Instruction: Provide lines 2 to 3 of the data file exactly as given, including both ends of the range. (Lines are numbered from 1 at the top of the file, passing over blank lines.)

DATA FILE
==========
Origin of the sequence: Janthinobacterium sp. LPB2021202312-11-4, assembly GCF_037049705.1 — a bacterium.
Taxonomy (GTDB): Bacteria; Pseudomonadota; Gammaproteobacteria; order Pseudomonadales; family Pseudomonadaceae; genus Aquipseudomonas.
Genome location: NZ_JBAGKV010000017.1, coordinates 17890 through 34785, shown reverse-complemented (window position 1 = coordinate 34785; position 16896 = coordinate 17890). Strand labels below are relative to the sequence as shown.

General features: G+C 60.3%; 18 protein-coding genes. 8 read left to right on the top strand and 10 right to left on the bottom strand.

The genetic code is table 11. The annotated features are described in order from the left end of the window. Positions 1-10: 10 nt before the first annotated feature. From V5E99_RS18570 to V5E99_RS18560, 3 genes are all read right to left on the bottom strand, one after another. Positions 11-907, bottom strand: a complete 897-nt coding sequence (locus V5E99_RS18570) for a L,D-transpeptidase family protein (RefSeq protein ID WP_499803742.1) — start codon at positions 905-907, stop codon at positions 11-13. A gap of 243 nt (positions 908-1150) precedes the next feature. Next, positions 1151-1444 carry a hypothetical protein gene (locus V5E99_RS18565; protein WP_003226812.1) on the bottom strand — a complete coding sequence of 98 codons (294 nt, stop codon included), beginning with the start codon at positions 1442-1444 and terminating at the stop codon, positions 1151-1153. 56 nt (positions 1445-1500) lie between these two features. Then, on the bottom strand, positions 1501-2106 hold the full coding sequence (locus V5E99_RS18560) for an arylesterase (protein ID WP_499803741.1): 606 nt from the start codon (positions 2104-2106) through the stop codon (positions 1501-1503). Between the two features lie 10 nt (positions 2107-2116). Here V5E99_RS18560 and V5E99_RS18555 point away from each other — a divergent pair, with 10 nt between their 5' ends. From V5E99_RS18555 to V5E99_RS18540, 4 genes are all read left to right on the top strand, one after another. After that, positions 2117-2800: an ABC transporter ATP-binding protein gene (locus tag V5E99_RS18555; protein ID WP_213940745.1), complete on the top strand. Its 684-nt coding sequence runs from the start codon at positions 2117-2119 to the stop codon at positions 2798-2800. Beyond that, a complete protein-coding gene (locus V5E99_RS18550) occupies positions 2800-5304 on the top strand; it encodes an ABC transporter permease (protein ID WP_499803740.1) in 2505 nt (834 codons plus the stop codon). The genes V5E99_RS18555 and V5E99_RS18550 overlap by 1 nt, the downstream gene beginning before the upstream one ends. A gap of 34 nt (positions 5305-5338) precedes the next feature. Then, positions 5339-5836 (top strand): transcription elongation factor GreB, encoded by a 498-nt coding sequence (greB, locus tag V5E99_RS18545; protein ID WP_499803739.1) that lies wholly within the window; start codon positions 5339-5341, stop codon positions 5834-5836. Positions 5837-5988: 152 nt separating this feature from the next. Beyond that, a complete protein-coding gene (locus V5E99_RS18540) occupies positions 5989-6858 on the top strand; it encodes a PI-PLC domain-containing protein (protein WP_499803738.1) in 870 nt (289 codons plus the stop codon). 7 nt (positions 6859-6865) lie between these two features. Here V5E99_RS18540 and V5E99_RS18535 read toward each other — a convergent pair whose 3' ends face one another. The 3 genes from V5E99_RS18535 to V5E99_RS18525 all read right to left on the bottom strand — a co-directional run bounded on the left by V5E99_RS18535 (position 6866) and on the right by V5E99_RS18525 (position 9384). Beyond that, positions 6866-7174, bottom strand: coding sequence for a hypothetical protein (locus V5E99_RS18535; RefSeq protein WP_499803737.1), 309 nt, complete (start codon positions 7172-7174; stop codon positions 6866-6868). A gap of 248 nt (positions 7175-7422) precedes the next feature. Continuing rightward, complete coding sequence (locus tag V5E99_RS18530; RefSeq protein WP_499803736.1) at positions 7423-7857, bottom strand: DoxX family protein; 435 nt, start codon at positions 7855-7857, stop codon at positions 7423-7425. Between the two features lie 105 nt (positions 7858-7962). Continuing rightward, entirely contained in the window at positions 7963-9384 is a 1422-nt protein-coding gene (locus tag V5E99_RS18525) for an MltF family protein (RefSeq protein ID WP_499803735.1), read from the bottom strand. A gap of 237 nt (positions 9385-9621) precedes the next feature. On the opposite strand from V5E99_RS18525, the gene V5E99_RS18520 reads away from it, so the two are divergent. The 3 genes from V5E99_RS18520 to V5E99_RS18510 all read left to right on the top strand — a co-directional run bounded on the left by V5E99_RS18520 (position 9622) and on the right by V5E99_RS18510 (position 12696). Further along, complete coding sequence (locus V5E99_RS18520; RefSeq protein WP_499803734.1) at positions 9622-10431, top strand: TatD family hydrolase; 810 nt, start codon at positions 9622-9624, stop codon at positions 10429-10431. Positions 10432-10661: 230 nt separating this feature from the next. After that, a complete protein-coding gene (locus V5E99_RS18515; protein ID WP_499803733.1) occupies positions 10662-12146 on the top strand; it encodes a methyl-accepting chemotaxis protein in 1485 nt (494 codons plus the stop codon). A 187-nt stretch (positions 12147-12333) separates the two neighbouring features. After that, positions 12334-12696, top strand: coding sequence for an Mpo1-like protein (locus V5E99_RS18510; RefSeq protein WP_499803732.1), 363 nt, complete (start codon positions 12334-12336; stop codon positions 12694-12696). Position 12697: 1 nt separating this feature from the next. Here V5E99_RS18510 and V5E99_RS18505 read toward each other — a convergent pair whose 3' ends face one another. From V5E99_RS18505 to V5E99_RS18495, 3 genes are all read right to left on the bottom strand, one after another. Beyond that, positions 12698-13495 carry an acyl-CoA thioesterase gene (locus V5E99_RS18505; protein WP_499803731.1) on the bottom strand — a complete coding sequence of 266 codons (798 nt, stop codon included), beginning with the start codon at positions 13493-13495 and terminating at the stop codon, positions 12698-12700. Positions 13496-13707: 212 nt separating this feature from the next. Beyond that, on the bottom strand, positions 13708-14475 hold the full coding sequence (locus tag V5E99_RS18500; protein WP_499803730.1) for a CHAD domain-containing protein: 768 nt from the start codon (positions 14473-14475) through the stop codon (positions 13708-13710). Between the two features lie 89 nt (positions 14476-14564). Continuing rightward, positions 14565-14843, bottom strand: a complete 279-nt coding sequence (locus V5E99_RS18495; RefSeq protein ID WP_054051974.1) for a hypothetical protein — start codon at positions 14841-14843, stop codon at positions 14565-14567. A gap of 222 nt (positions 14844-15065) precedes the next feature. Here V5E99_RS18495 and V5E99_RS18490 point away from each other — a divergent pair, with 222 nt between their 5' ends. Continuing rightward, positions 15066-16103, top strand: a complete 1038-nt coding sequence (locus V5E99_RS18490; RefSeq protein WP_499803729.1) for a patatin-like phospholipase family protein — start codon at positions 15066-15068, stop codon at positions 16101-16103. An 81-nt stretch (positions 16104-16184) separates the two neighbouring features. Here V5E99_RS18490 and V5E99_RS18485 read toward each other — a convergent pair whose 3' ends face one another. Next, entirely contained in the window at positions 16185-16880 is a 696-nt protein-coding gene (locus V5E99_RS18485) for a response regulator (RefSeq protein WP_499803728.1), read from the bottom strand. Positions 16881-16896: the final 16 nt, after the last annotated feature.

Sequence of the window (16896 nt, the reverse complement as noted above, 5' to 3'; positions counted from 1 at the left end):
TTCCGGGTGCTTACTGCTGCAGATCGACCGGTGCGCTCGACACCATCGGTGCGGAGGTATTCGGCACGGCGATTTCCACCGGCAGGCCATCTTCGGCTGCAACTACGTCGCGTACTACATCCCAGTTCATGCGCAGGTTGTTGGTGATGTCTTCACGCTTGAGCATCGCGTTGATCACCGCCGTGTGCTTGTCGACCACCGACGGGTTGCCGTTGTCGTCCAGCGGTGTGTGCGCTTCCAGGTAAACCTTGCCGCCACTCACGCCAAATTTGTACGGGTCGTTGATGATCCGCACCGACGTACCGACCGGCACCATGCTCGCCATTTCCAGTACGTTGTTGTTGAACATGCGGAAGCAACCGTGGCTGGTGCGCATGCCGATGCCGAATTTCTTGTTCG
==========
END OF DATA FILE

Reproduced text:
Taxonomy (GTDB): Bacteria; Pseudomonadota; Gammaproteobacteria; order Pseudomonadales; family Pseudomonadaceae; genus Aquipseudomonas.
Genome location: NZ_JBAGKV010000017.1, coordinates 17890 through 34785, shown reverse-complemented (window position 1 = coordinate 34785; position 16896 = coordinate 17890). Strand labels below are relative to the sequence as shown.